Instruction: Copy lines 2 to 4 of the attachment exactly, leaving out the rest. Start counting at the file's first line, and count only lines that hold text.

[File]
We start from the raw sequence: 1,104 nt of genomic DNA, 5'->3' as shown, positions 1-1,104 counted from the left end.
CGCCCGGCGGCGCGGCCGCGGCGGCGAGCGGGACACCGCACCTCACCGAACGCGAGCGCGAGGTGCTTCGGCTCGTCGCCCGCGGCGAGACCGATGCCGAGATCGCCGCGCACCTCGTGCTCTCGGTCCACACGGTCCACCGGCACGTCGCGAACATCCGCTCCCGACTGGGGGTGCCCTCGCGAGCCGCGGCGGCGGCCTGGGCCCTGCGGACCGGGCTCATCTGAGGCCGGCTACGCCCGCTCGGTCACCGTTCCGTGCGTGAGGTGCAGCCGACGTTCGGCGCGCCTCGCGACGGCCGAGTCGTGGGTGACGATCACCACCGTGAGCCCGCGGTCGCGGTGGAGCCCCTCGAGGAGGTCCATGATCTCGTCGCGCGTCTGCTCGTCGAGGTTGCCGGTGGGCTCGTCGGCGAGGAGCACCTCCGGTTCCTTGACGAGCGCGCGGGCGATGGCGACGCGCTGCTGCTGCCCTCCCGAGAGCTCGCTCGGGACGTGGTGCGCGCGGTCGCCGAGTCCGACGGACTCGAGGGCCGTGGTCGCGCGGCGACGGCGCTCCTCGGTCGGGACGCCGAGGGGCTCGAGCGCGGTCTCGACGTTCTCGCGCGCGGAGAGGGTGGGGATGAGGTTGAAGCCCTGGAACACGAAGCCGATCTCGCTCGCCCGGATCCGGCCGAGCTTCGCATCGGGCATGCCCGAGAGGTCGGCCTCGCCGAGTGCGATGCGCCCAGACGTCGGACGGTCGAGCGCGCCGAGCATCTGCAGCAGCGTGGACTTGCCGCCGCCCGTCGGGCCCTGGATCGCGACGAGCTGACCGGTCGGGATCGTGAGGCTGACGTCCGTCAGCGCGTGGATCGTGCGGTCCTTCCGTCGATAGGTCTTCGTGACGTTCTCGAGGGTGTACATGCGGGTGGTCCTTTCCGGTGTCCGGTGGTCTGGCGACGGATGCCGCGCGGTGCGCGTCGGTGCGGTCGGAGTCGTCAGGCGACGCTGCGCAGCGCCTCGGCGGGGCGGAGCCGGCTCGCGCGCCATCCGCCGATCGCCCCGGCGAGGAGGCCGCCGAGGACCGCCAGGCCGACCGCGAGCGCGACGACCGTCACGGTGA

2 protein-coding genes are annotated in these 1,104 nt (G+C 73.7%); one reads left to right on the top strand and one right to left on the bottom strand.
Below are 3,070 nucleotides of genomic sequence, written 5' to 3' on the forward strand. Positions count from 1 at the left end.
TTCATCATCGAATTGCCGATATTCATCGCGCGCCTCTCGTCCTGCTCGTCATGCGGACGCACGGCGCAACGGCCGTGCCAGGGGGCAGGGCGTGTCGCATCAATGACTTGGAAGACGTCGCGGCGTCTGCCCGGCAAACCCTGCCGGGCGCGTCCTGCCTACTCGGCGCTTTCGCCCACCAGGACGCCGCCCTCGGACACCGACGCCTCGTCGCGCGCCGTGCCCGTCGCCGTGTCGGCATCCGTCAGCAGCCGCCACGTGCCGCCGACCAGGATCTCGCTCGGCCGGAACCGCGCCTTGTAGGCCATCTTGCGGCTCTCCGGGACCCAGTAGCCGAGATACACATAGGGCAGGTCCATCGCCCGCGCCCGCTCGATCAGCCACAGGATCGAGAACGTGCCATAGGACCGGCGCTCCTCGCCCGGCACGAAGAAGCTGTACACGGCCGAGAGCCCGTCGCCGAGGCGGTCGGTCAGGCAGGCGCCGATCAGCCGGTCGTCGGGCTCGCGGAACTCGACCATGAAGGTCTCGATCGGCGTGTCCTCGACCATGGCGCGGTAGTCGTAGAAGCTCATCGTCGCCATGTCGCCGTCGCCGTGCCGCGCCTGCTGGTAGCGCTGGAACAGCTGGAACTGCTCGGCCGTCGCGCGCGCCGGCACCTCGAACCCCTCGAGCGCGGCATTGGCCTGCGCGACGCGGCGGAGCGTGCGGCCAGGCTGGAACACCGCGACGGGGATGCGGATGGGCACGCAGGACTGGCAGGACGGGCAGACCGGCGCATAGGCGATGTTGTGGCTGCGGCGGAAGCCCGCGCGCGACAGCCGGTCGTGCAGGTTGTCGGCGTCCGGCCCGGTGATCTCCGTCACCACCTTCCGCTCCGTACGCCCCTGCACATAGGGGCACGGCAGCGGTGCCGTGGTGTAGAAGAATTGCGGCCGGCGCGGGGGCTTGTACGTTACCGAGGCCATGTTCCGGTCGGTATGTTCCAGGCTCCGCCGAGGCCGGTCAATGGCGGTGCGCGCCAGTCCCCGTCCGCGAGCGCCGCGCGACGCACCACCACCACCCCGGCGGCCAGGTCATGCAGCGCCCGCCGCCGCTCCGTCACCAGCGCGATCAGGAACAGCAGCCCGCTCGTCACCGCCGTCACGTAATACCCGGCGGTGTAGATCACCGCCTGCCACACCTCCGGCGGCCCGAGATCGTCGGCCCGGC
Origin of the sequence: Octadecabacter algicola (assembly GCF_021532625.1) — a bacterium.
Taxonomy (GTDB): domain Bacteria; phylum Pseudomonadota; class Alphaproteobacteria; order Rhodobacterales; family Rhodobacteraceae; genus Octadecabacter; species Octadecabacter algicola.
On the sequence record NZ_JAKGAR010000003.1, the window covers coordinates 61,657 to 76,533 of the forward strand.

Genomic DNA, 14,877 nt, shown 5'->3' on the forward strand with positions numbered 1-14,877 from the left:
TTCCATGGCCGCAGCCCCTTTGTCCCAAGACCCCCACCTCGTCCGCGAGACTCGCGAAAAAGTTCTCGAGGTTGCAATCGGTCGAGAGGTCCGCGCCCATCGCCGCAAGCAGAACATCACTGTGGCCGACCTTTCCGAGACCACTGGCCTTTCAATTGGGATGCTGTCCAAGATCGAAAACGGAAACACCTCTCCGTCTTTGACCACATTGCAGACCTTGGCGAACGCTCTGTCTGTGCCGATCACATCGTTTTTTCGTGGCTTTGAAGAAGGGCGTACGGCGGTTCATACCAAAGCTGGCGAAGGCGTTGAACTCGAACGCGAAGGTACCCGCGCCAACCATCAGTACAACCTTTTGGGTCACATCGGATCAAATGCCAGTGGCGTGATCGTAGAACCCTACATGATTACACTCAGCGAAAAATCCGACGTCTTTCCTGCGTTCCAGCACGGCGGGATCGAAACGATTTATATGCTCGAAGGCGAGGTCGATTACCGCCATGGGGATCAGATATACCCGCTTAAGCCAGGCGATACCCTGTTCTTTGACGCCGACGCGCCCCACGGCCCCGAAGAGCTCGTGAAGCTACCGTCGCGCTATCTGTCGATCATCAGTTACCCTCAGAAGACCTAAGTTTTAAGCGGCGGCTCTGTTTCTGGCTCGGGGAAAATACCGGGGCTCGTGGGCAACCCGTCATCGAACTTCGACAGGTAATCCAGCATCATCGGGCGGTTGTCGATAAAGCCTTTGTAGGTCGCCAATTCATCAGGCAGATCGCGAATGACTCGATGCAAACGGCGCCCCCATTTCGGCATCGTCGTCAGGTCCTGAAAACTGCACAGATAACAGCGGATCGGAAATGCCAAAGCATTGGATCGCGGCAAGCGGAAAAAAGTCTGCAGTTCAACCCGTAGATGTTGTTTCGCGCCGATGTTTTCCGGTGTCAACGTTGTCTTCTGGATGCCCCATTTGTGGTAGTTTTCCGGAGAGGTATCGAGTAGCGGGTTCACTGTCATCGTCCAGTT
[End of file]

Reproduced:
CGCCCGGCGGCGCGGCCGCGGCGGCGAGCGGGACACCGCACCTCACCGAACGCGAGCGCGAGGTGCTTCGGCTCGTCGCCCGCGGCGAGACCGATGCCGAGATCGCCGCGCACCTCGTGCTCTCGGTCCACACGGTCCACCGGCACGTCGCGAACATCCGCTCCCGACTGGGGGTGCCCTCGCGAGCCGCGGCGGCGGCCTGGGCCCTGCGGACCGGGCTCATCTGAGGCCGGCTACGCCCGCTCGGTCACCGTTCCGTGCGTGAGGTGCAGCCGACGTTCGGCGCGCCTCGCGACGGCCGAGTCGTGGGTGACGATCACCACCGTGAGCCCGCGGTCGCGGTGGAGCCCCTCGAGGAGGTCCATGATCTCGTCGCGCGTCTGCTCGTCGAGGTTGCCGGTGGGCTCGTCGGCGAGGAGCACCTCCGGTTCCTTGACGAGCGCGCGGGCGATGGCGACGCGCTGCTGCTGCCCTCCCGAGAGCTCGCTCGGGACGTGGTGCGCGCGGTCGCCGAGTCCGACGGACTCGAGGGCCGTGGTCGCGCGGCGACGGCGCTCCTCGGTCGGGACGCCGAGGGGCTCGAGCGCGGTCTCGACGTTCTCGCGCGCGGAGAGGGTGGGGATGAGGTTGAAGCCCTGGAACACGAAGCCGATCTCGCTCGCCCGGATCCGGCCGAGCTTCGCATCGGGCATGCCCGAGAGGTCGGCCTCGCCGAGTGCGATGCGCCCAGACGTCGGACGGTCGAGCGCGCCGAGCATCTGCAGCAGCGTGGACTTGCCGCCGCCCGTCGGGCCCTGGATCGCGACGAGCTGACCGGTCGGGATCGTGAGGCTGACGTCCGTCAGCGCGTGGATCGTGCGGTCCTTCCGTCGATAGGTCTTCGTGACGTTCTCGAGGGTGTACATGCGGGTGGTCCTTTCCGGTGTCCGGTGGTCTGGCGACGGATGCCGCGCGGTGCGCGTCGGTGCGGTCGGAGTCGTCAGGCGACGCTGCGCAGCGCCTCGGCGGGGCGGAGCCGGCTCGCGCGCCATCCGCCGATCGCCCCGGCGAGGAGGCCGCCGAGGACCGCCAGGCCGACCGCGAGCGCGACGACCGTCACGGTGA

2 protein-coding genes are annotated in these 1,104 nt (G+C 73.7%); one reads left to right on the top strand and one right to left on the bottom strand.
Below are 3,070 nucleotides of genomic sequence, written 5' to 3' on the forward strand. Positions count from 1 at the left end.